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Teaching

Stanford Graduate School of Business

STRAMGT 319: Equity By Design - Building Diverse and Inclusive Organizations (elective MBA course)

This course equips you to create, build and lead equitable organizations. We will learn the power of i D&I - that is, how we can be change agents by involving key stakeholders, casting the right vision, and constructing the right interactions to unlock the true potential of diversity in teams and organizations. We will discuss the power of inclusion as it relates to the employee and customer experience. We will study effective strategies for building diverse and inclusive companies, and will address the barriers and myths related to meritocracy. We'll look at approaches to organizational design that limit unconscious bias and produce more objective decisions across the employee experience – from engaging and hiring candidates to retaining employees and helping them thrive. We'll dive into how to create inclusive cultures and a sense of belonging. Finally, we will learn tools and techniques to empower change for ourselves and others.

ORGANIZATIONAL BEHAVIOR 219: Organization Design (core MSx course)

This course examines fundamental issues of general management and leadership within an organization. You will learn about setting an organization's strategic direction, aligning structure to implement strategy, and leading individuals within the firm. You will study the interplay among formal structure, routines, informal networks, and culture in shaping organizational performance and how to make changes to these facets to adapt and change to the environment in order to build more innovative companies. This course will be a valuable source of insight for you as you continue to develop as a leader and strategic thinker at the GSB and beyond.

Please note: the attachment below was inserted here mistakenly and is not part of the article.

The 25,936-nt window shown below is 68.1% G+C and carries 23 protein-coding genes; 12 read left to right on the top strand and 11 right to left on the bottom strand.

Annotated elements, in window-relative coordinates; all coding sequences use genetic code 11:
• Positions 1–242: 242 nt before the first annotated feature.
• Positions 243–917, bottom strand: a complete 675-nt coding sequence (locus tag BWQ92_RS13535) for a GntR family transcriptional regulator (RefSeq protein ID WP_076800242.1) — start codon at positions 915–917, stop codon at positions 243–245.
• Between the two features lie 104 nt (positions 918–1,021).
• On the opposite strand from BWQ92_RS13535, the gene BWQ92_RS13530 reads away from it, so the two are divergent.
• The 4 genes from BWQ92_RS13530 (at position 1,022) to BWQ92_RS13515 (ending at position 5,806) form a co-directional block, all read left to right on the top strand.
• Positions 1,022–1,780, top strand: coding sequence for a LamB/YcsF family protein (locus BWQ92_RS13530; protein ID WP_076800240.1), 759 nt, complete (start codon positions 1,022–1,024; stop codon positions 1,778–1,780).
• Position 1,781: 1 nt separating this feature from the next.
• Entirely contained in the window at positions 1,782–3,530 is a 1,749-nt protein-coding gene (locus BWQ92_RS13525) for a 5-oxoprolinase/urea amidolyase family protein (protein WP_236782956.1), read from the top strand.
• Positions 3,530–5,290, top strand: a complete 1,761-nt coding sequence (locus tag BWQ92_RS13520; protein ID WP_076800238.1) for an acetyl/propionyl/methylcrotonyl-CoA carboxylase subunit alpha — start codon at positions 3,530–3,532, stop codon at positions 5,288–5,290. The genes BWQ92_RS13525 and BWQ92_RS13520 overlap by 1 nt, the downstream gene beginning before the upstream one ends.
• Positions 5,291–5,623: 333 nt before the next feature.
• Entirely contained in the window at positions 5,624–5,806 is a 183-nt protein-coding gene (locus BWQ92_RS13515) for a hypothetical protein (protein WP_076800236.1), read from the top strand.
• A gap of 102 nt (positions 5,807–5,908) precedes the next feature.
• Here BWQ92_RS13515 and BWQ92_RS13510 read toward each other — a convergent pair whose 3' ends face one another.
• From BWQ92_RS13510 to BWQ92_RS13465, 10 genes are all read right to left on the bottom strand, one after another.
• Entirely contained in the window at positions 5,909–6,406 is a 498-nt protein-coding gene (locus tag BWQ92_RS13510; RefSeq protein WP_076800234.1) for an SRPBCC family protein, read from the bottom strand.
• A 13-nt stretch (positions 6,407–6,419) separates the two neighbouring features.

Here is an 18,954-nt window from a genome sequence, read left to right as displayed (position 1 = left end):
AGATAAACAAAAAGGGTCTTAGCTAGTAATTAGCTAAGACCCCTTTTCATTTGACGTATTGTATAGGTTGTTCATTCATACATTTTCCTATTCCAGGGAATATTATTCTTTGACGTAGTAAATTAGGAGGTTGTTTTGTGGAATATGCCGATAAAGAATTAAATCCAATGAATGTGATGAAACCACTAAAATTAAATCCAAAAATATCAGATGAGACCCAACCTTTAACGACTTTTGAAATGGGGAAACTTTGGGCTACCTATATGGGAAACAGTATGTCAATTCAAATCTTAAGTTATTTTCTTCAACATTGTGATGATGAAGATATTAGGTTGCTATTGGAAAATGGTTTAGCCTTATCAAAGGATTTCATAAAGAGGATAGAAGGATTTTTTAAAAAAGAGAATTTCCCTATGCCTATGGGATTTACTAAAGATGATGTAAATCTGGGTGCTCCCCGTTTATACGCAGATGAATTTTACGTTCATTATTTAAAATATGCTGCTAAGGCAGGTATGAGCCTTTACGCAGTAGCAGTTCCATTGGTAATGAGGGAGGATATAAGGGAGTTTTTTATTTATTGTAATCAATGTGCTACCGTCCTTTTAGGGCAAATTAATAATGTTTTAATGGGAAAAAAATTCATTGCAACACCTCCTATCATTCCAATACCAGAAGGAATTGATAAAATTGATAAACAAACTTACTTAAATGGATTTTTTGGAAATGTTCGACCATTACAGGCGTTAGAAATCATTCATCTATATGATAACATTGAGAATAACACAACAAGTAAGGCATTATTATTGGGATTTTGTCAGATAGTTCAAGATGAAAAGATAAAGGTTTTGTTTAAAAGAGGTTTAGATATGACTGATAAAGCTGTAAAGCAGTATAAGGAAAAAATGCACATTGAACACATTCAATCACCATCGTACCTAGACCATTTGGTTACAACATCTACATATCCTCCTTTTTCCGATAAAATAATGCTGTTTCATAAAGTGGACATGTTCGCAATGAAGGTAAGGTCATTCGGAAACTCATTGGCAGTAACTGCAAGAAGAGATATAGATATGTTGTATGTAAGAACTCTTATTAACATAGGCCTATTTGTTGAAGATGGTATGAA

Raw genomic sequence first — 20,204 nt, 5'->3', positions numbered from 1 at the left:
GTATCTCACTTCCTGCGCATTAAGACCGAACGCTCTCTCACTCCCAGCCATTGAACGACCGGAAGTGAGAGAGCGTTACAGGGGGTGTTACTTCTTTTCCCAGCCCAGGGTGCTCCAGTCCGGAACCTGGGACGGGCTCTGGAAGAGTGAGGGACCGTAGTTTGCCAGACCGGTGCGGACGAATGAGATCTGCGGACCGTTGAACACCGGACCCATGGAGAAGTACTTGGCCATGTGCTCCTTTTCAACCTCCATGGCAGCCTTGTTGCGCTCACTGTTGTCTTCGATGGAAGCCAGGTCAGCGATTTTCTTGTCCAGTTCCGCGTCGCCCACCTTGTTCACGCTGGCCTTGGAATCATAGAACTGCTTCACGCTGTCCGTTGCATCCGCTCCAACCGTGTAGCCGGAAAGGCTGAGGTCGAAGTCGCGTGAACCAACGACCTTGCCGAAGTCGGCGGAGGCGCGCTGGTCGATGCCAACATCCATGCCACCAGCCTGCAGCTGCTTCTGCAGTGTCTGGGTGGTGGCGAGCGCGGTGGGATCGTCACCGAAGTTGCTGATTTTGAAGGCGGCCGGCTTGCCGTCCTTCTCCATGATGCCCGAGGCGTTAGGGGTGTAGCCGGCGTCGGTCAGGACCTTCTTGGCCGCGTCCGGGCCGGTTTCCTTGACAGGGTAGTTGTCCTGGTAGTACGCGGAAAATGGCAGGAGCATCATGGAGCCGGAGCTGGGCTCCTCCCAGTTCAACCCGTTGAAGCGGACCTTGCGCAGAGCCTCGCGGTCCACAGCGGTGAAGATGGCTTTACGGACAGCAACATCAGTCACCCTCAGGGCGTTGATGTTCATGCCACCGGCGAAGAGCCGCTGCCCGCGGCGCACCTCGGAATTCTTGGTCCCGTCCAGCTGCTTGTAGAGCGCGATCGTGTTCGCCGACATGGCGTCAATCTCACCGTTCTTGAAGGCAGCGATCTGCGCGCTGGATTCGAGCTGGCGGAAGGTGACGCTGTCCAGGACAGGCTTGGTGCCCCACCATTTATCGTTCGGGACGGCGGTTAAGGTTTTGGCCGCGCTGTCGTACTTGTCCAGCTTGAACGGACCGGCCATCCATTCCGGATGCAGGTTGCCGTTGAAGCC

ORGANIZATIONAL BEHAVIOR 636: Economic Sociology of Markets and Organizations (PhD course)

This course is an overview of sociological approaches to markets, behavior and organizations – i.e. an OT (organization theory) approach to economic sociology. The questions we will take up in this class are particularly relevant to those interested in developing a sociological view of economic behavior and institutions—i.e. how markets function, the ways that actors (firms, buyers, suppliers) interact within markets, how search for transaction partners occurs, the role of identity, the influence of networks, etc. We take a decidedly organizational focus to these topics, meaning organizations are either in the foreground or background of the topics that we take on during the course.